To prevent the regular flooding, the Japanese government has given the Philippines a loan to build dikes along the banks of the Tenejeros-Tullahan River. Properly used, the fund can, besides preventing flooding, accomplish five other major benefits: (1) prevent pollution of the river; (2) provide two more roads from Malabon to Bulacan; (3) increase the value of the lands along the river; (4) increase the tax revenues of the two cities; and (5) prevent unscrupulous people from stealing parts of the river.

Owners of lots beside the river steal parts of it by filling up the river alongside their lots, thus illegally expanding their properties and narrowing the waterway. To stop this, I propose that roads be built on top of the dikes, one on each bank of the river.

That way: (1) lot owners along the riverbanks can no longer steal parts of the river; (2) factories and squatters can no longer throw their wastes into the river (they can be seen by passing motorists and pedestrians); (3) the market value of the lots along the river (now only unsightly backyards) will increase because they will now have street frontages; (4) with the increase in the value of these lots, the local governments will collect bigger real estate taxes, and with the setting up of commercial establishments along these new roads, business taxes will also increase; and (5) with the new roads running on the banks of the river, it would be easier and faster for Camanava folk to commute.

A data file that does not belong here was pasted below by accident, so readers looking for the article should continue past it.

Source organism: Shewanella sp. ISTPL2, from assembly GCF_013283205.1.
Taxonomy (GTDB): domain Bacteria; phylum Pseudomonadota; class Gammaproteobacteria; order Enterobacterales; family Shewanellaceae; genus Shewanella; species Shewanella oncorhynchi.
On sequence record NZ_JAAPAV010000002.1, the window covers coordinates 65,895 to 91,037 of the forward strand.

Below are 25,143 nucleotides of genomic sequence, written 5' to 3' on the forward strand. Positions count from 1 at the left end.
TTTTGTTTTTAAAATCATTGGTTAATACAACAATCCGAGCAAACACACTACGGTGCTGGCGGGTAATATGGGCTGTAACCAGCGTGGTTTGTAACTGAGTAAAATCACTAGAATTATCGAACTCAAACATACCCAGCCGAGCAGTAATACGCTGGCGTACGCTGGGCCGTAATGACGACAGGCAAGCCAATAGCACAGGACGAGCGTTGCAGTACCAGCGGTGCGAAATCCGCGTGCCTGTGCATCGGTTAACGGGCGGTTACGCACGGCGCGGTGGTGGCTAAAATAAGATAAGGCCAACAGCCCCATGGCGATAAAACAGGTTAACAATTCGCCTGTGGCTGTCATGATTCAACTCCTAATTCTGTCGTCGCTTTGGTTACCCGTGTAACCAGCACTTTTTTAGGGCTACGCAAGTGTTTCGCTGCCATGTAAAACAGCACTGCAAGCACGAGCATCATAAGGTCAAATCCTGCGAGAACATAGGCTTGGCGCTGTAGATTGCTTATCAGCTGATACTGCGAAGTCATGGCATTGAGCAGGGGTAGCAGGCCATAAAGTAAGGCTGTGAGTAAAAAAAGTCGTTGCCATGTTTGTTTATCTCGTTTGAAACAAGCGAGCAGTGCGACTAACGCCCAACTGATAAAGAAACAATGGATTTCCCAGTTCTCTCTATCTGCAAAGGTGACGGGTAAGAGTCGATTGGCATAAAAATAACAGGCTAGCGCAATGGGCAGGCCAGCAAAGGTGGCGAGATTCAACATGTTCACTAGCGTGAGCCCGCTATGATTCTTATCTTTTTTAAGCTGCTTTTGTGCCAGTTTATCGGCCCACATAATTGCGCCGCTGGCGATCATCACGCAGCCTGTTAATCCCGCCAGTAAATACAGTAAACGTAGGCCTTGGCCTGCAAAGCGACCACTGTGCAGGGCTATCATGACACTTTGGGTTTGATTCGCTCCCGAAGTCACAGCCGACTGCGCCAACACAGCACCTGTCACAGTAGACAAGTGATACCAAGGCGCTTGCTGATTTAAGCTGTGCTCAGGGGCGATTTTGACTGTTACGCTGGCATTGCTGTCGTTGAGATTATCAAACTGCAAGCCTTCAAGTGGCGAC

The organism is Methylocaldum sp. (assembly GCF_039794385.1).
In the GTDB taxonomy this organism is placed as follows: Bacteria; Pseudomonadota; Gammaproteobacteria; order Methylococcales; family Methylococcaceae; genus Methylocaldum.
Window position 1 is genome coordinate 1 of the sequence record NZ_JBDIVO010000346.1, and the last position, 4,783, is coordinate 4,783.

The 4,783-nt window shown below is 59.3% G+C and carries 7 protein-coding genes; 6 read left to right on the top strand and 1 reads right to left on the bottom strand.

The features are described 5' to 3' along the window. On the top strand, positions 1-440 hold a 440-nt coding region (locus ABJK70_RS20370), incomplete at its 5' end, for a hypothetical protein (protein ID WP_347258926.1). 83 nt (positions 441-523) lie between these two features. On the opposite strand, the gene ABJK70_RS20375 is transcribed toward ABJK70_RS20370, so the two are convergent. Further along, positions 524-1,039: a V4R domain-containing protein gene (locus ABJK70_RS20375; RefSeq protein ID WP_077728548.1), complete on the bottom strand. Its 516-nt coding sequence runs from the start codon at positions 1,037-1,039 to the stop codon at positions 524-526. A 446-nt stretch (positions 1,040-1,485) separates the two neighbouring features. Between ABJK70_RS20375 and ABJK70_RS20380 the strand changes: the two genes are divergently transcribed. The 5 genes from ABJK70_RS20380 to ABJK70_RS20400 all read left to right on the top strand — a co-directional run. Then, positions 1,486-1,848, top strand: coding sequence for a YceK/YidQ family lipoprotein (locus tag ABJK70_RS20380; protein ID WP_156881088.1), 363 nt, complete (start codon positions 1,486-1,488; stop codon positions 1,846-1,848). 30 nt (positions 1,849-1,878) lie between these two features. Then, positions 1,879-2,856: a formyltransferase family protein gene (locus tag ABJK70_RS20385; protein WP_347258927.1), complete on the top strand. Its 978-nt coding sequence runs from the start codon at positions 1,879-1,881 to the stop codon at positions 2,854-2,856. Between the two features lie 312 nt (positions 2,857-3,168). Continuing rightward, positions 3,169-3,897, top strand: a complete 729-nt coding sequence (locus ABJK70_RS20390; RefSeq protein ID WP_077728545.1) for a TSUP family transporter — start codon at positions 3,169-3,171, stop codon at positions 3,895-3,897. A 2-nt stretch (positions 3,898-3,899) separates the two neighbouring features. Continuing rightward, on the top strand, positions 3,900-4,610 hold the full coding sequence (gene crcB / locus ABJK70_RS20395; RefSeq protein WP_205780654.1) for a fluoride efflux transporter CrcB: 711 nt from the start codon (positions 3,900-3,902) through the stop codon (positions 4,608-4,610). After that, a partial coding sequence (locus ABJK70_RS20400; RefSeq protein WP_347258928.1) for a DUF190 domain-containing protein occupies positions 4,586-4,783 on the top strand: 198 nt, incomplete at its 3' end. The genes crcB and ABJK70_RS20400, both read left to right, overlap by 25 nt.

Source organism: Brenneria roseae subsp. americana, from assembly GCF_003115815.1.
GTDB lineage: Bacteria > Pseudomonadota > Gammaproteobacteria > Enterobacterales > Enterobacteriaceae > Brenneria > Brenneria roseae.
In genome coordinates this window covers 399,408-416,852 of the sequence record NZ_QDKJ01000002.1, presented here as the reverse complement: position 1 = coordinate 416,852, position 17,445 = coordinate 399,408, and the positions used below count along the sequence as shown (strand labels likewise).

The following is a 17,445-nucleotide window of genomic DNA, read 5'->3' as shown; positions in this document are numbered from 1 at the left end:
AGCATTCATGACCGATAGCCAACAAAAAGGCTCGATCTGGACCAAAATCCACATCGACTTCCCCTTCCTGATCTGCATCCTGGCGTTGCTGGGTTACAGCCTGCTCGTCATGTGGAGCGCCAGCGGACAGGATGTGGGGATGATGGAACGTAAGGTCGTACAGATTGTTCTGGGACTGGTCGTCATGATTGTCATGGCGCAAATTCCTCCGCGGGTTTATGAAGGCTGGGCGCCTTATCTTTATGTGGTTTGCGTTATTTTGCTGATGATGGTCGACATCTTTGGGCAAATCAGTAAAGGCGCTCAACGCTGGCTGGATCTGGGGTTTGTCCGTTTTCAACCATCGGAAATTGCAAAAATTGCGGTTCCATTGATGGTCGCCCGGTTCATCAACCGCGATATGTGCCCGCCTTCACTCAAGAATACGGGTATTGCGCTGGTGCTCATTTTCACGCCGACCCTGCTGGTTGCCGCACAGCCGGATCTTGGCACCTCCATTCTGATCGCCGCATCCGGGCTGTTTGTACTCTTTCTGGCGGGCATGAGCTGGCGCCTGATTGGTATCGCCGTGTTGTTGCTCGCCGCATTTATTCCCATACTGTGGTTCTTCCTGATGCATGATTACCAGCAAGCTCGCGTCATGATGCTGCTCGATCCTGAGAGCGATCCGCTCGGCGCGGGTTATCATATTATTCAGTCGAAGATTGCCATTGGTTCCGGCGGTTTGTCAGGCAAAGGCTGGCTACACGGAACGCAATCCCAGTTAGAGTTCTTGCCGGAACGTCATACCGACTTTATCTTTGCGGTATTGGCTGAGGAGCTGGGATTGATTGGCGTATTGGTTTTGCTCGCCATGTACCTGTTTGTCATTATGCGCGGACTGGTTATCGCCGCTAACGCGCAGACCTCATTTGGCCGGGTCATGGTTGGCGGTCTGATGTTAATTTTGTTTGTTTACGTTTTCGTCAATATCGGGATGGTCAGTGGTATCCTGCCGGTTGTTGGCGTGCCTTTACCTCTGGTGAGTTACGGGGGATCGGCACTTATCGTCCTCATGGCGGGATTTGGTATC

In addition, with the river water already clean, ferries can carry passengers and cargo from Bulacan, Pampanga and other points north down the Tenejeros-Tullahan River to Manila Bay and the towns along the way, easing the traffic load on the MacArthur Highway in Bulacan and the Coastal Road to Cavite. In the old days, big flat-bottomed boats called “cascos” were poled down this river with their loads of rice, sugar, salt, vinegar and nipa shingles from Bulacan to be sold in Malabon, Navotas and other towns along Manila Bay.

With the water clean, the river can once more be a center not only of transportation but also of leisure, entertainment and tourism such as boating, swimming and fishing. Also, people will again have a livelihood from the marine life of the river.

What are needed for this to happen? Only the will power and perseverance of the mayors and other officials of Malabon and Valenzuela, the cooperation of their citizens, and the help of the national and foreign governments.

* * *

Today’s jokes: Only in the Philippines does the government immediately offer a convict a pardon and the convict sets the conditions for the pardon.

* * *

Paper and pen ousted Ferdinand Marcos. Envelope ousted Joseph Estrada. Tape is being used to oust Gloria Macapagal-Arroyo. Only in the Philippines are presidents toppled by office supplies.


More Inquirer columns

Previous columns:
Arroyo wants to set precedent with Estrada pardon – 09/26/07
Greed in Batangas Port land case – 09/21/07
How much did richest legislators pay in taxes?– 09/19/07
How can you implement a lost contract? – 09/17/07
'Mother of all land titling scandals' (2) – 09/14/07
‘Mother of all land titling scandals’ – 09/12/07
Meralco replies on power industry issues - 09/10/07

Copyright 2014 INQUIRER.net and content partners. All rights reserved. This material may not be published, broadcast, rewritten or redistributed.


Your Ad Here